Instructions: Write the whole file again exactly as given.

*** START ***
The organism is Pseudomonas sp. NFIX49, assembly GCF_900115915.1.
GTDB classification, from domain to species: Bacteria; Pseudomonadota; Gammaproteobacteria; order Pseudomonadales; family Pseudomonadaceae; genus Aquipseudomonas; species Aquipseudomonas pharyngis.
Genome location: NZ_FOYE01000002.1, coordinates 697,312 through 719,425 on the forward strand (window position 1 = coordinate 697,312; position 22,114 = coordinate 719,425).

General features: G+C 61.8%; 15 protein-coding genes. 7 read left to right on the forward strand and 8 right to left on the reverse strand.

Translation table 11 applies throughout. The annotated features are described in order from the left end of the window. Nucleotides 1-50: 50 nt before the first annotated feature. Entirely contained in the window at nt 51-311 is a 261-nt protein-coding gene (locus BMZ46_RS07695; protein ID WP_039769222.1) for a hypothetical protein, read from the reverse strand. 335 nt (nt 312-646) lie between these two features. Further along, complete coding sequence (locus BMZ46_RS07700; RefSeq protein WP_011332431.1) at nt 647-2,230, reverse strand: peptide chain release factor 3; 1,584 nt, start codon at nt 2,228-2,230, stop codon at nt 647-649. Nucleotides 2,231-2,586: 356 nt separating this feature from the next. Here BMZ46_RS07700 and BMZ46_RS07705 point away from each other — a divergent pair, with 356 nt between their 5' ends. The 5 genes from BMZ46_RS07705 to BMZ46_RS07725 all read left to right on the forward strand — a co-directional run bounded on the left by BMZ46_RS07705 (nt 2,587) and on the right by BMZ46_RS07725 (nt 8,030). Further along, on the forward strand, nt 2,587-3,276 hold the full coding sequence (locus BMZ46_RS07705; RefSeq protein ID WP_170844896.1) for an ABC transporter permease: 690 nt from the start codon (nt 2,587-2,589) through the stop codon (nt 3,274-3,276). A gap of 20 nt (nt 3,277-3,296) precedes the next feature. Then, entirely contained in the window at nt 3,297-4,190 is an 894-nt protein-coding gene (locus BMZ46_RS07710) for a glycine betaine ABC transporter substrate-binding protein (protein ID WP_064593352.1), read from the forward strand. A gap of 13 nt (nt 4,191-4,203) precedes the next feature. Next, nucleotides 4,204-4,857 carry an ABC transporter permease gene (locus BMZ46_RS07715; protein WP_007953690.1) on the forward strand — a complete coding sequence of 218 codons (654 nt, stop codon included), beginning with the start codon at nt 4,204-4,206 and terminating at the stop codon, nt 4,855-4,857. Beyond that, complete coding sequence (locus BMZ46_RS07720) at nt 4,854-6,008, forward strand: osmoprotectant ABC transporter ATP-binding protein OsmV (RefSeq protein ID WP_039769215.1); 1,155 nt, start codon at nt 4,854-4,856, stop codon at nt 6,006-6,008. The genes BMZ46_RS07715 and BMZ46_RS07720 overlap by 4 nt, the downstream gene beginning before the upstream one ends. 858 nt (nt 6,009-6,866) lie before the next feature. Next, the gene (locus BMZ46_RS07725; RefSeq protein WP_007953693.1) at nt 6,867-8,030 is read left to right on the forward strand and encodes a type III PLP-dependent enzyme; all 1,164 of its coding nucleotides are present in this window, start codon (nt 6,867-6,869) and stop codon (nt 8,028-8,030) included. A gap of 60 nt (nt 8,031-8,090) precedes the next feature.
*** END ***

The organism is Pseudomonas sp. NFIX49, assembly GCF_900115915.1.
GTDB classification, from domain to species: Bacteria; Pseudomonadota; Gammaproteobacteria; order Pseudomonadales; family Pseudomonadaceae; genus Aquipseudomonas; species Aquipseudomonas pharyngis.
Genome location: NZ_FOYE01000002.1, coordinates 697,312 through 719,425 on the forward strand (window position 1 = coordinate 697,312; position 22,114 = coordinate 719,425).

General features: G+C 61.8%; 15 protein-coding genes. 7 read left to right on the forward strand and 8 right to left on the reverse strand.

Translation table 11 applies throughout. The annotated features are described in order from the left end of the window. Nucleotides 1-50: 50 nt before the first annotated feature. Entirely contained in the window at nt 51-311 is a 261-nt protein-coding gene (locus BMZ46_RS07695; protein ID WP_039769222.1) for a hypothetical protein, read from the reverse strand. 335 nt (nt 312-646) lie between these two features. Further along, complete coding sequence (locus BMZ46_RS07700; RefSeq protein WP_011332431.1) at nt 647-2,230, reverse strand: peptide chain release factor 3; 1,584 nt, start codon at nt 2,228-2,230, stop codon at nt 647-649. Nucleotides 2,231-2,586: 356 nt separating this feature from the next. Here BMZ46_RS07700 and BMZ46_RS07705 point away from each other — a divergent pair, with 356 nt between their 5' ends. The 5 genes from BMZ46_RS07705 to BMZ46_RS07725 all read left to right on the forward strand — a co-directional run bounded on the left by BMZ46_RS07705 (nt 2,587) and on the right by BMZ46_RS07725 (nt 8,030). Further along, on the forward strand, nt 2,587-3,276 hold the full coding sequence (locus BMZ46_RS07705; RefSeq protein ID WP_170844896.1) for an ABC transporter permease: 690 nt from the start codon (nt 2,587-2,589) through the stop codon (nt 3,274-3,276). A gap of 20 nt (nt 3,277-3,296) precedes the next feature. Then, entirely contained in the window at nt 3,297-4,190 is an 894-nt protein-coding gene (locus BMZ46_RS07710) for a glycine betaine ABC transporter substrate-binding protein (protein ID WP_064593352.1), read from the forward strand. A gap of 13 nt (nt 4,191-4,203) precedes the next feature. Next, nucleotides 4,204-4,857 carry an ABC transporter permease gene (locus BMZ46_RS07715; protein WP_007953690.1) on the forward strand — a complete coding sequence of 218 codons (654 nt, stop codon included), beginning with the start codon at nt 4,204-4,206 and terminating at the stop codon, nt 4,855-4,857. Beyond that, complete coding sequence (locus BMZ46_RS07720) at nt 4,854-6,008, forward strand: osmoprotectant ABC transporter ATP-binding protein OsmV (RefSeq protein ID WP_039769215.1); 1,155 nt, start codon at nt 4,854-4,856, stop codon at nt 6,006-6,008. The genes BMZ46_RS07715 and BMZ46_RS07720 overlap by 4 nt, the downstream gene beginning before the upstream one ends. 858 nt (nt 6,009-6,866) lie before the next feature. Next, the gene (locus BMZ46_RS07725; RefSeq protein WP_007953693.1) at nt 6,867-8,030 is read left to right on the forward strand and encodes a type III PLP-dependent enzyme; all 1,164 of its coding nucleotides are present in this window, start codon (nt 6,867-6,869) and stop codon (nt 8,028-8,030) included. A gap of 60 nt (nt 8,031-8,090) precedes the next feature.